Tuesday, December 11, 2012

The Kids' Bathroom

I've mentioned how my mind jumps from one thing to another. Today, in true form, I'm jumping from decorating the Christmas tree to dehumidifying the bathroom.  It's a natural transition, don't you agree?

Here's why I'm pontificating on bathrooms rather than dreaming of sugarplums - I cleaned the kids' bathroom (yup, it's a glamorous life). With yellow rubber gloved hands and Clorox at the ready, I pondered how we have been in our house only a year and a half, but we already have a moisture issue in the kids' bathroom. Not only is it physically impossible for the kids to get anything in the waste basket, it is also a near impossibility for them to turn the exhaust fan on.

I know bathrooms are inherently moist. That's why it doesn't necessarily occur to people, myself included, that efficiently getting rid of that moisture is essential every day. However, it is.

That warm and steamy mist from the shower gets into everything. The woodwork, the paint, the flooring. And that causes water damage. But worse:

Moisture = Mold.  Mold = Health Hazard.

Therefore, whether you are talking to your modular home builder about options, or looking to improve you existing home, a bathroom exhaust fan is essential.  Boring. But. Essential. (Equally as essential - sitting your children down and telling them to turn the fan to ON.  But more on that later.)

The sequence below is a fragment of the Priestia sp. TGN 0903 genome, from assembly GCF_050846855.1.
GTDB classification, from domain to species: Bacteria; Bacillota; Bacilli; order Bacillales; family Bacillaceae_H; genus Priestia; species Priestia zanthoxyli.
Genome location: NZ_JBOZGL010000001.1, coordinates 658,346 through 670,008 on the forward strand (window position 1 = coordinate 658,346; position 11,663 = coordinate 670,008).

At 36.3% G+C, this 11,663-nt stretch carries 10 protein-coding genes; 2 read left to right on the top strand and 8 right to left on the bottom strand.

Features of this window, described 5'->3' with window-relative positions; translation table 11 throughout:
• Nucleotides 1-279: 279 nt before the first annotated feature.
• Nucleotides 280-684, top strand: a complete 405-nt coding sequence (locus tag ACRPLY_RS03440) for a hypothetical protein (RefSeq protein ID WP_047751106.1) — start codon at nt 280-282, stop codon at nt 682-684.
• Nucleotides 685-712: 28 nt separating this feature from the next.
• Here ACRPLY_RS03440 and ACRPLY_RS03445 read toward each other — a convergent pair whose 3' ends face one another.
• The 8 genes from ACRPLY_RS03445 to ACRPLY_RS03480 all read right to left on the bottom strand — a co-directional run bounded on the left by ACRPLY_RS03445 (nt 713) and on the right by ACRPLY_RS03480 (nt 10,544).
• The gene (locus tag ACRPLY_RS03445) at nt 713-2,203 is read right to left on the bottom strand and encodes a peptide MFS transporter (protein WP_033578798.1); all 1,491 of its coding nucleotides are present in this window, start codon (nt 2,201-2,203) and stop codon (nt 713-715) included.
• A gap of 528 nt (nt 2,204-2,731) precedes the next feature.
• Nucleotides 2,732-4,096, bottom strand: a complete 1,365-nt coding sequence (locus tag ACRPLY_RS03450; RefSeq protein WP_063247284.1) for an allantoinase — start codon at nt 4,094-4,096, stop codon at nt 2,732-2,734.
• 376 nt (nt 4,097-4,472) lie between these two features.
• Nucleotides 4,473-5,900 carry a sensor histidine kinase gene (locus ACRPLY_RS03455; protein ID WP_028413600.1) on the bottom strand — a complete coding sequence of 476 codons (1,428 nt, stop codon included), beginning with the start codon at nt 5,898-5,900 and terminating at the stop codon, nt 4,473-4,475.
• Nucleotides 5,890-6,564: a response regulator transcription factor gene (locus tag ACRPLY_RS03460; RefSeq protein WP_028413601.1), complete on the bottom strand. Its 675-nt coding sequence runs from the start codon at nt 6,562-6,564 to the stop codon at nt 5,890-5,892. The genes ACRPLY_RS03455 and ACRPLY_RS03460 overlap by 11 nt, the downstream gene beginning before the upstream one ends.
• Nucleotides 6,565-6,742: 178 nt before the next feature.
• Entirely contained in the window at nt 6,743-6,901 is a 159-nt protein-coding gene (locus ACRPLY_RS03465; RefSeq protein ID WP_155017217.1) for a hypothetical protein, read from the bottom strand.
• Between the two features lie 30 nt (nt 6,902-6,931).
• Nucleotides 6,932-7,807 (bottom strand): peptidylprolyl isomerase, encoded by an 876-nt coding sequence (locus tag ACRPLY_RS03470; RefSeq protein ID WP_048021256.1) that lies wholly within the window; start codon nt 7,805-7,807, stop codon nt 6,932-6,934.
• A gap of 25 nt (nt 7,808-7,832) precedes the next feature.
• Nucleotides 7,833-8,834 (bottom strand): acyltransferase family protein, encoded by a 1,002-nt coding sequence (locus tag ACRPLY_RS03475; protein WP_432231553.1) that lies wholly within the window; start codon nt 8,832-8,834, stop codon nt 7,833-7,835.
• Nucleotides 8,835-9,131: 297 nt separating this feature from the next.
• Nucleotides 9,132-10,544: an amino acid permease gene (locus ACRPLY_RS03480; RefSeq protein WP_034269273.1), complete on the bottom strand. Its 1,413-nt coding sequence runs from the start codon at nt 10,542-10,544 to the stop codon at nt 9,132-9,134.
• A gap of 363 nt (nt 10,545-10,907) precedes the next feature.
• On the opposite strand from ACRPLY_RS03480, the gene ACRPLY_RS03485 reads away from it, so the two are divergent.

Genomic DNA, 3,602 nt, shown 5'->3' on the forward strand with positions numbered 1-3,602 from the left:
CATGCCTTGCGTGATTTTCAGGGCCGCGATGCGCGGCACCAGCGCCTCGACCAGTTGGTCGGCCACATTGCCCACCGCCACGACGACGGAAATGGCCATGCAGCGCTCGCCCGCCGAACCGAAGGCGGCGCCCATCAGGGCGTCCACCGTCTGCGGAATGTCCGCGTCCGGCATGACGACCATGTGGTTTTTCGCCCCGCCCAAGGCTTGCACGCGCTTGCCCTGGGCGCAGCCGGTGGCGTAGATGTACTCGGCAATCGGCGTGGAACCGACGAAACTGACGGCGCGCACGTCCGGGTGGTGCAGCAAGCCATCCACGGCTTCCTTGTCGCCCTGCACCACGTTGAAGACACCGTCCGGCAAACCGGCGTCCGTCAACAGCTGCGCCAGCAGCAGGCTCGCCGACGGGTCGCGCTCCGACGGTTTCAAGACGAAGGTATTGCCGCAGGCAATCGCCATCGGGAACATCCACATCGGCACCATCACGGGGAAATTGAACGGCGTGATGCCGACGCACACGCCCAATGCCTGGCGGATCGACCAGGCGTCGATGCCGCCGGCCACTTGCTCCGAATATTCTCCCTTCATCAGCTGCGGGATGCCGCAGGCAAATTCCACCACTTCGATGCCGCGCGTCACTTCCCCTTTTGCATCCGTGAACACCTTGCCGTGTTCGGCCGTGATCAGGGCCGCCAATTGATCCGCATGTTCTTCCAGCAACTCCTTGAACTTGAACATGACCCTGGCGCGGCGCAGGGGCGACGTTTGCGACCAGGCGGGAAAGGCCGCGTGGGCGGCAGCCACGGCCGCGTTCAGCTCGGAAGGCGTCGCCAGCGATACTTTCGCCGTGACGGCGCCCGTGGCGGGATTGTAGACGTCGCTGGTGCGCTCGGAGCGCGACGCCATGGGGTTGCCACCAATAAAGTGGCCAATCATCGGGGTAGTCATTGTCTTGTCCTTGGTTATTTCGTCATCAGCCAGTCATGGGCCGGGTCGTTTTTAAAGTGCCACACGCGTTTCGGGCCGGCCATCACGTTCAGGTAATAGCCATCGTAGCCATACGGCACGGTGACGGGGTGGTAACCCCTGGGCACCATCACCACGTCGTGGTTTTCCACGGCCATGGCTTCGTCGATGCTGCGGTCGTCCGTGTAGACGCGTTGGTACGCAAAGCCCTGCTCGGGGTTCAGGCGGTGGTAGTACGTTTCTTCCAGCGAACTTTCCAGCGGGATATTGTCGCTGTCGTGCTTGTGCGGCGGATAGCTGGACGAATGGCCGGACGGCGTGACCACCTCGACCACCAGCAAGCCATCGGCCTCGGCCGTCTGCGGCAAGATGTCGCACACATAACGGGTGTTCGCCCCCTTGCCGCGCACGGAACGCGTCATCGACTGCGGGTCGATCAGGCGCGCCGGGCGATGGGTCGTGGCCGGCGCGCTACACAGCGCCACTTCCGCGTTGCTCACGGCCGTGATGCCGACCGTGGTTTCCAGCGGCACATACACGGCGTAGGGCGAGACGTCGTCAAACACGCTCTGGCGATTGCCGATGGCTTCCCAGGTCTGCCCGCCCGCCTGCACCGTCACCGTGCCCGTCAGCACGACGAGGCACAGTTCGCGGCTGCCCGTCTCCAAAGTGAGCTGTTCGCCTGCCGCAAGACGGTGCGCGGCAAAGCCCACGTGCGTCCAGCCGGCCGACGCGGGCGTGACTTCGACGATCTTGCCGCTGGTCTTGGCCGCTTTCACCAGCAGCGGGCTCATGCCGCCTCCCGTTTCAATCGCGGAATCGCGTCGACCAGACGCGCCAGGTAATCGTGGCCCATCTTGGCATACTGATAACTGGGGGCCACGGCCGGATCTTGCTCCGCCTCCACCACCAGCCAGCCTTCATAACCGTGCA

You can buy a fan separately or buy a fan and light combination. Although a pretty chandelier would look way cooler, the fans/light fixtures are not all ugly.  I promise. For example, this one looks good and has a night light for kids: Hunter 83001 Riazzi Bathroom Fan with Light and Nightlight, Brushed Nickel

Whether you're buying a bathroom exhaust fan or a fan/light combo, they are rated by their ability to remove moisture.

The first way is by the amount of air the fan can move. This is measured in CFM, or cubic feet per minute. Powerful fans can earn ratings as high as 150 CFM. When choosing a fan, be sure to equip larger bathrooms with a more powerful fan.

Bathroom exhaust fans are also rated by how loud they are.  Yup, they're loud and annoying.  It may sound as if you're in the bathroom of a 747, but, I personally find mold more annoying than the noise. The noise of the fan is measured in sones, and a quieter fan will receive a lower sones rating. Ultra-quiet fans may offer a sones rating of 0.3, while more intensive fans can score 3.5 or higher.

How long do you run the fan? Running the fan while you shower, and then for 20 minutes after, is plenty of time to remove moisture from the bathroom, thus avoiding water-soaked woodwork, peeling paint, mildew, and possible breathing problems from mold.

So, kids, (yes I mean you, guys), armed with this essential information, you now need to USE the fan. It's not too late. Not only will you have a nice bathroom, if you use the exhaust fan from now on, I will call Santa and have your names moved to the "Naughty" list to the "Nice" list.


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